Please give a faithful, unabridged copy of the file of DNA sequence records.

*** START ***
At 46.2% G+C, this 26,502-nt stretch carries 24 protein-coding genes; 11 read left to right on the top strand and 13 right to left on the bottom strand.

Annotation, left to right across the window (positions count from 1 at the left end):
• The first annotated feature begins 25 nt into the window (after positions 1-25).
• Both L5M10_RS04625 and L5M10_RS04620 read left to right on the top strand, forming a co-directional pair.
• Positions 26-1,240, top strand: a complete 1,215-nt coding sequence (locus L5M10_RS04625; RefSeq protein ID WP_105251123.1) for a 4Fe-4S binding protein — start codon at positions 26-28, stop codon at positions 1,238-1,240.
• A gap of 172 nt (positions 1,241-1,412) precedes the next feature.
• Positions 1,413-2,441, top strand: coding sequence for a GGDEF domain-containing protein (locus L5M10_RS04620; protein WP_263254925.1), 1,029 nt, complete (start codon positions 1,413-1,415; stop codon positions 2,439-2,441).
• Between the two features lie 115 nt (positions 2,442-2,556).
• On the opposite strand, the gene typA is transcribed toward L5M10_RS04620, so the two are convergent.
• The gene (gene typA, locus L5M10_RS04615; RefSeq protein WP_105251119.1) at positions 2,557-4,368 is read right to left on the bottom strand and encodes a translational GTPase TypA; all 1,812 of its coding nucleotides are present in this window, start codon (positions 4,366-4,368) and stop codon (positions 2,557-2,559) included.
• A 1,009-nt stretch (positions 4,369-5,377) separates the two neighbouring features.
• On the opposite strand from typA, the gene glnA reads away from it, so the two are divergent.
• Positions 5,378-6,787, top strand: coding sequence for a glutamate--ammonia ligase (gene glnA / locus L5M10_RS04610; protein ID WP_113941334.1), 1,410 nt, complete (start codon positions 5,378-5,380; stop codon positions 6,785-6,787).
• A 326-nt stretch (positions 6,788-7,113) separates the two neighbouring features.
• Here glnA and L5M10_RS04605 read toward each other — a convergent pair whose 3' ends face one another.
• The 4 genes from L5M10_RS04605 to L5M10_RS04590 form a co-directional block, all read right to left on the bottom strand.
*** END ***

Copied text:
At 46.2% G+C, this 26,502-nt stretch carries 24 protein-coding genes; 11 read left to right on the top strand and 13 right to left on the bottom strand.

Annotation, left to right across the window (positions count from 1 at the left end):
• The first annotated feature begins 25 nt into the window (after positions 1-25).
• Both L5M10_RS04625 and L5M10_RS04620 read left to right on the top strand, forming a co-directional pair.
• Positions 26-1,240, top strand: a complete 1,215-nt coding sequence (locus L5M10_RS04625; RefSeq protein ID WP_105251123.1) for a 4Fe-4S binding protein — start codon at positions 26-28, stop codon at positions 1,238-1,240.
• A gap of 172 nt (positions 1,241-1,412) precedes the next feature.
• Positions 1,413-2,441, top strand: coding sequence for a GGDEF domain-containing protein (locus L5M10_RS04620; protein WP_263254925.1), 1,029 nt, complete (start codon positions 1,413-1,415; stop codon positions 2,439-2,441).
• Between the two features lie 115 nt (positions 2,442-2,556).
• On the opposite strand, the gene typA is transcribed toward L5M10_RS04620, so the two are convergent.
• The gene (gene typA, locus L5M10_RS04615; RefSeq protein WP_105251119.1) at positions 2,557-4,368 is read right to left on the bottom strand and encodes a translational GTPase TypA; all 1,812 of its coding nucleotides are present in this window, start codon (positions 4,366-4,368) and stop codon (positions 2,557-2,559) included.
• A 1,009-nt stretch (positions 4,369-5,377) separates the two neighbouring features.
• On the opposite strand from typA, the gene glnA reads away from it, so the two are divergent.
• Positions 5,378-6,787, top strand: coding sequence for a glutamate--ammonia ligase (gene glnA / locus L5M10_RS04610; protein ID WP_113941334.1), 1,410 nt, complete (start codon positions 5,378-5,380; stop codon positions 6,785-6,787).
• A 326-nt stretch (positions 6,788-7,113) separates the two neighbouring features.
• Here glnA and L5M10_RS04605 read toward each other — a convergent pair whose 3' ends face one another.
• The 4 genes from L5M10_RS04605 to L5M10_RS04590 form a co-directional block, all read right to left on the bottom strand.